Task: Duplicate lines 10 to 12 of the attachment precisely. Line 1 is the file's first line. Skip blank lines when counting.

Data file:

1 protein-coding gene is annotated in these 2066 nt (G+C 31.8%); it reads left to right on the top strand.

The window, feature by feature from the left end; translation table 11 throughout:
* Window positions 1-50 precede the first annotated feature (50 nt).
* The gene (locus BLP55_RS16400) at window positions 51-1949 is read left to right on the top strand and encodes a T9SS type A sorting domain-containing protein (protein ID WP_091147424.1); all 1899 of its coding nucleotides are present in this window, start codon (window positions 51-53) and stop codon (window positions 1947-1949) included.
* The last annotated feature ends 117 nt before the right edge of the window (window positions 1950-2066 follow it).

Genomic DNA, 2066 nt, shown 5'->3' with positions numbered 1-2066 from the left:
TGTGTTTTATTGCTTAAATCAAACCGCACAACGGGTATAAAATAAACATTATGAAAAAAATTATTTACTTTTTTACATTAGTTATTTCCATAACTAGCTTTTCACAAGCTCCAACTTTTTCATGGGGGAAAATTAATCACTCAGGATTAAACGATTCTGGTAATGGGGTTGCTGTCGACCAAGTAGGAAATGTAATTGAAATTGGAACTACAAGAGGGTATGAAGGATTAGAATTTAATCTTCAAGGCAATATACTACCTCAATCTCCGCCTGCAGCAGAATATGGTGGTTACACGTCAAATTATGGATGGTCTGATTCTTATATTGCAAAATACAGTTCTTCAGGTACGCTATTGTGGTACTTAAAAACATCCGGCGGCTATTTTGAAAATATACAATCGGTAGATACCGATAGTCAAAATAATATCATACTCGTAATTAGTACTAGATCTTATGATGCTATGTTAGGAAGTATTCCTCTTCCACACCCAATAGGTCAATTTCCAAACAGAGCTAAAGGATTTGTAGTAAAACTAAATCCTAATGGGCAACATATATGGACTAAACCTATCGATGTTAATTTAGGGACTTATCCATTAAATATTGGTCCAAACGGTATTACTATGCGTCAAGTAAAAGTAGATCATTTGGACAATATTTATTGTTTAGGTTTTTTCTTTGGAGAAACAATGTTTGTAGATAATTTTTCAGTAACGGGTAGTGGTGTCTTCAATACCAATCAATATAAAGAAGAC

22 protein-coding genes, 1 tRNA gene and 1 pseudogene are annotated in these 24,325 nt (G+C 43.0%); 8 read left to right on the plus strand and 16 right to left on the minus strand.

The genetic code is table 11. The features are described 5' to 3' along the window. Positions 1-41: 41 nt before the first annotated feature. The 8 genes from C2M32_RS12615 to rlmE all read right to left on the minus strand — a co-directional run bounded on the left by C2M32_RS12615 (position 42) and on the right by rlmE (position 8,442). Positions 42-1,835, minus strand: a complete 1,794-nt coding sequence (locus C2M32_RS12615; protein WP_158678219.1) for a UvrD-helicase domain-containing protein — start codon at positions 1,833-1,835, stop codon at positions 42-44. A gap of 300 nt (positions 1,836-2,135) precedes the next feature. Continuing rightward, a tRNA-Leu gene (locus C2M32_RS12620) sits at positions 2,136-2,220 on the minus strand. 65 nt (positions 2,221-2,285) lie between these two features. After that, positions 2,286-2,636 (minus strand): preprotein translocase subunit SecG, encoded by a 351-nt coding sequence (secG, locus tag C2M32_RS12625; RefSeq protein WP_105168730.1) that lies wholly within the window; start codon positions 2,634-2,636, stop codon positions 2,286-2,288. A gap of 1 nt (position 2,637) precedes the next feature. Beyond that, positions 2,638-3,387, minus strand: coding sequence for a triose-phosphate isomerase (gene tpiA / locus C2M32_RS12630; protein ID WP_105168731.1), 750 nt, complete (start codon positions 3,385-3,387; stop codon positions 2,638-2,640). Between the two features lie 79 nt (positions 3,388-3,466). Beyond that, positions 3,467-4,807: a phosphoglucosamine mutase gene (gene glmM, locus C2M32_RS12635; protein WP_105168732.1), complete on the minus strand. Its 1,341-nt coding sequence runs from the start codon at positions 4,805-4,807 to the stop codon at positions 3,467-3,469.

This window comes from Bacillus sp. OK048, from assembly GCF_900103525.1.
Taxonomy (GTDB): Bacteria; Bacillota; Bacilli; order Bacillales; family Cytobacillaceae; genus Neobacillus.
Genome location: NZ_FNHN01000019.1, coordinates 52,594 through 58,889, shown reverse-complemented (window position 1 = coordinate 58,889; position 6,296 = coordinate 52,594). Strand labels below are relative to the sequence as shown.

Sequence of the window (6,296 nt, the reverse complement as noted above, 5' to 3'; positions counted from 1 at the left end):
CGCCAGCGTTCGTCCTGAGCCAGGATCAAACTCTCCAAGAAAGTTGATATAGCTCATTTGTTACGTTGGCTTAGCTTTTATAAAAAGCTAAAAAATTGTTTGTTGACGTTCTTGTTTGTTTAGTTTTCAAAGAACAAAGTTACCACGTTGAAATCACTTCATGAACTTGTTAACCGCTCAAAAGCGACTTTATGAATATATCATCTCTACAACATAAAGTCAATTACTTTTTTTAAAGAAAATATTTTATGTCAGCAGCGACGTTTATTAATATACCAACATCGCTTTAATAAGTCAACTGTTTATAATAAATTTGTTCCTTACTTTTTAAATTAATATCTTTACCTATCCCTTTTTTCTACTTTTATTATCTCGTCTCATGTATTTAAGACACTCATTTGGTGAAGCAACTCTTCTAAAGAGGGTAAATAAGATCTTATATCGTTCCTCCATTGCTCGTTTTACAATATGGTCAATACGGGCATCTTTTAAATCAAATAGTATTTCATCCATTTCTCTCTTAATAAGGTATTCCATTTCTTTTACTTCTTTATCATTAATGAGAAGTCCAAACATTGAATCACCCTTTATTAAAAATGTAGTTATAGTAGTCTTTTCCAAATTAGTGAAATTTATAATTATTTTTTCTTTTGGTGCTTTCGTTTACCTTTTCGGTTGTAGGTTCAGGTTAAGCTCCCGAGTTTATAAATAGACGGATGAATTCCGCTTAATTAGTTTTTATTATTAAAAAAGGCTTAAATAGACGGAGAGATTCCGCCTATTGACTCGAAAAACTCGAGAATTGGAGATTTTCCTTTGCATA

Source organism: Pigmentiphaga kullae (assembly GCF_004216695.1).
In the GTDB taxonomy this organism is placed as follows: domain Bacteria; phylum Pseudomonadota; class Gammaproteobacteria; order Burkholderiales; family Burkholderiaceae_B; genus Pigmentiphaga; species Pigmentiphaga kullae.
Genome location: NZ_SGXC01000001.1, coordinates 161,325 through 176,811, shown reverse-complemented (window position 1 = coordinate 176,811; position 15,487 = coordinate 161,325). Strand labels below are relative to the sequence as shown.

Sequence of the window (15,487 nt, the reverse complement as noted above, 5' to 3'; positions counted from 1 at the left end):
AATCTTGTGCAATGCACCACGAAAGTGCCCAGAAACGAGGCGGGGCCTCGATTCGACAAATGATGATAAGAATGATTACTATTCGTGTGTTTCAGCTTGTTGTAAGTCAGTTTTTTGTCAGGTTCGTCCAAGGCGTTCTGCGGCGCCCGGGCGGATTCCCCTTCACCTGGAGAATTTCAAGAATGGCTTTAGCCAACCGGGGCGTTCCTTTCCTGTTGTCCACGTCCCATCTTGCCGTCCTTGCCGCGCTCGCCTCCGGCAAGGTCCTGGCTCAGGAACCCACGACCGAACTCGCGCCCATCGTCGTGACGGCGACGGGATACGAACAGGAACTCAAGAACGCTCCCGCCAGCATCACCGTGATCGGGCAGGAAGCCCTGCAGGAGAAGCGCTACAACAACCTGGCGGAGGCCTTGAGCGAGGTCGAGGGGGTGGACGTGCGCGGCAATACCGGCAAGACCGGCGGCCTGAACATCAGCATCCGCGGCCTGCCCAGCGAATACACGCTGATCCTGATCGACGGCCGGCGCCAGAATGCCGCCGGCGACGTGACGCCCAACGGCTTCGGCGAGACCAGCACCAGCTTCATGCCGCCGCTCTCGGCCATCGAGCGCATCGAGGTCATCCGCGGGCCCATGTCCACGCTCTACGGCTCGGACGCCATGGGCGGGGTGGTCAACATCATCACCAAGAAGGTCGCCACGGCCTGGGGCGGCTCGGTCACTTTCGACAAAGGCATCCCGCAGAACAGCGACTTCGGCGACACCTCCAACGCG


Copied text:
This window comes from Bacillus sp. OK048, from assembly GCF_900103525.1.
Taxonomy (GTDB): Bacteria; Bacillota; Bacilli; order Bacillales; family Cytobacillaceae; genus Neobacillus.
Genome location: NZ_FNHN01000019.1, coordinates 52,594 through 58,889, shown reverse-complemented (window position 1 = coordinate 58,889; position 6,296 = coordinate 52,594). Strand labels below are relative to the sequence as shown.